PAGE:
T’ai Chi Ch’uan For Health and Fitness

by Paul MacFarlane and Bill Grivna

You’ve probably seen people practicing T’ai Chi on TV, in a movie, or even locally, in a park or at the botanical garden. You know it’s a slow moving, graceful exercise that is supposed to be beneficial. You may have heard that at advanced levels it is a formidable martial art based on relaxation, yielding, and using an opponent’s energy against himself. But what do you really know about the many health benefits that can be gained from this wonderful, relaxing exercise system?

T’ai Chi, when practiced regularly, has been said to improve relaxation, concentration, coordination, flexibility, postural alignment, and both physical and mental balance or centering. If some or all of this sounds intriguing to you, then we’d like to introduce you to the St. Louis T’ai Chi Ch’uan Association, a not-for-profit organization has been offering classes in the art of T’ai Chi Ch’uan since 1979.

“The five principles we practice are: relax and sink, separate the weight, waist as commander, body upright and beautiful lady’s wrist, ” said Michael David, President of the Association. Mr. David has practiced the Yang Style Short Form, as taught by the Association for nearly twenty years. And like most of the Association’s students, T’ai Chi Ch’uan has changed his life in countless ways. Mr. David experienced a more relaxed manner at work, increased health and vitality, plus improved balance and strength. David adds, “These benefits come subtly, like laying a sheet of paper on top of a sheet of paper. Over time, you find the way you sit, stand and move tends to change. You gain strength, balance, suppleness, stamina, and most of all, a more meditative approach to daily living.”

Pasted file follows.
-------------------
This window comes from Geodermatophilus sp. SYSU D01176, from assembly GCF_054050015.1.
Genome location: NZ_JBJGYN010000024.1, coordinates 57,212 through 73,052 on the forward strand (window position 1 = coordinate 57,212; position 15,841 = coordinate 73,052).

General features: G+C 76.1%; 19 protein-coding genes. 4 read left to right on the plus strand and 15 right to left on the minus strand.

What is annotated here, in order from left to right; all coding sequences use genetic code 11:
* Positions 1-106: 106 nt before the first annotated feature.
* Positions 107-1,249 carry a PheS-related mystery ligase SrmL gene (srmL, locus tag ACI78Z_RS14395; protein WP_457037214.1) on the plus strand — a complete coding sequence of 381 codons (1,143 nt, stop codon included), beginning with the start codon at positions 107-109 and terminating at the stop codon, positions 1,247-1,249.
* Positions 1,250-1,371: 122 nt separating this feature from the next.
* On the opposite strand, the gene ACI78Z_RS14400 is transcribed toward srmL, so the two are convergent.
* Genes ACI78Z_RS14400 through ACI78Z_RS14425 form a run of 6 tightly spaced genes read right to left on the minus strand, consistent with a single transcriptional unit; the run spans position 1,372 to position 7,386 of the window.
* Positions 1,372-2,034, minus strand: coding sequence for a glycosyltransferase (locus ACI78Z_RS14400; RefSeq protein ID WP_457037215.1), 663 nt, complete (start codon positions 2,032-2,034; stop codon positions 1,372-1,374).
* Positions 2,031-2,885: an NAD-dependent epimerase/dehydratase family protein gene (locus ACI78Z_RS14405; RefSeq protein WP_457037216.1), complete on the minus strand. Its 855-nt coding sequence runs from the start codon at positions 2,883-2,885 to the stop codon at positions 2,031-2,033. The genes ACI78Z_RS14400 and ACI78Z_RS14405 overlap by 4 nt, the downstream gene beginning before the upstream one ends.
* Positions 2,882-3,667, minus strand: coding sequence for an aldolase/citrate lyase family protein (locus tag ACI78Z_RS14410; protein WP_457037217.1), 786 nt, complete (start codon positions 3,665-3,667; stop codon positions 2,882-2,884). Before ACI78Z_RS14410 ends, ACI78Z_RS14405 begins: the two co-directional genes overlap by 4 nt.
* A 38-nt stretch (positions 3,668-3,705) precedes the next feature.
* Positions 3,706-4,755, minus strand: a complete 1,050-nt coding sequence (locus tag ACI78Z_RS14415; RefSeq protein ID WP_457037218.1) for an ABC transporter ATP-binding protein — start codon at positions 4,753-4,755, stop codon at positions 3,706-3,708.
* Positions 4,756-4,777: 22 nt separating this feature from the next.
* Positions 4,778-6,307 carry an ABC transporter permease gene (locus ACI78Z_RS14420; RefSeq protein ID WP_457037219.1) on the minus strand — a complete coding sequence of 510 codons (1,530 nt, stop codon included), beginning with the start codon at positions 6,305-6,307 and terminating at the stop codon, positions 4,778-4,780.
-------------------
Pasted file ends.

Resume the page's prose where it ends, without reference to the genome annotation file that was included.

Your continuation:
For centuries, T’ai Chi Ch’uan was kept a closely-guarded family secret in China. But today, anyone with a sincere interest can learn the basics of the Form. With dedicated practice, some, if not all of the above benefits can be realized –something of value for the remainder of any student’s life.

The Yang Style Short Form taught at the Association was condensed (mostly by eliminating repetitions) from the Long Form by Professor Cheng Man-Ch’ing, a supremely gifted master of t’ai chi ch’uan, painting, calligraphy, medicine and poetry. Benjamin Lo, one of the Professor’s senior students, has taught all of the Association’s current instructors. Now in his eighties, Mr. Lo still has strength, sensitivity and suppleness that must be felt to be believed.

Yang Style T’ai Chi is characterized by slow, rhythmic movements of the body. The Form can be practiced at any age, requires no special equipment beyond comfortable, loose clothing and flat, thin-soled shoes. Once learned, the Form takes about eight minutes to practice.

To learn more about T’ai Chi Ch’uan, call 314 -961-1355 or please go to the web site at www.taichistlouis.org. Beginner classes start Sunday, September 2 and 9, at the Monday Club in Webster Groves.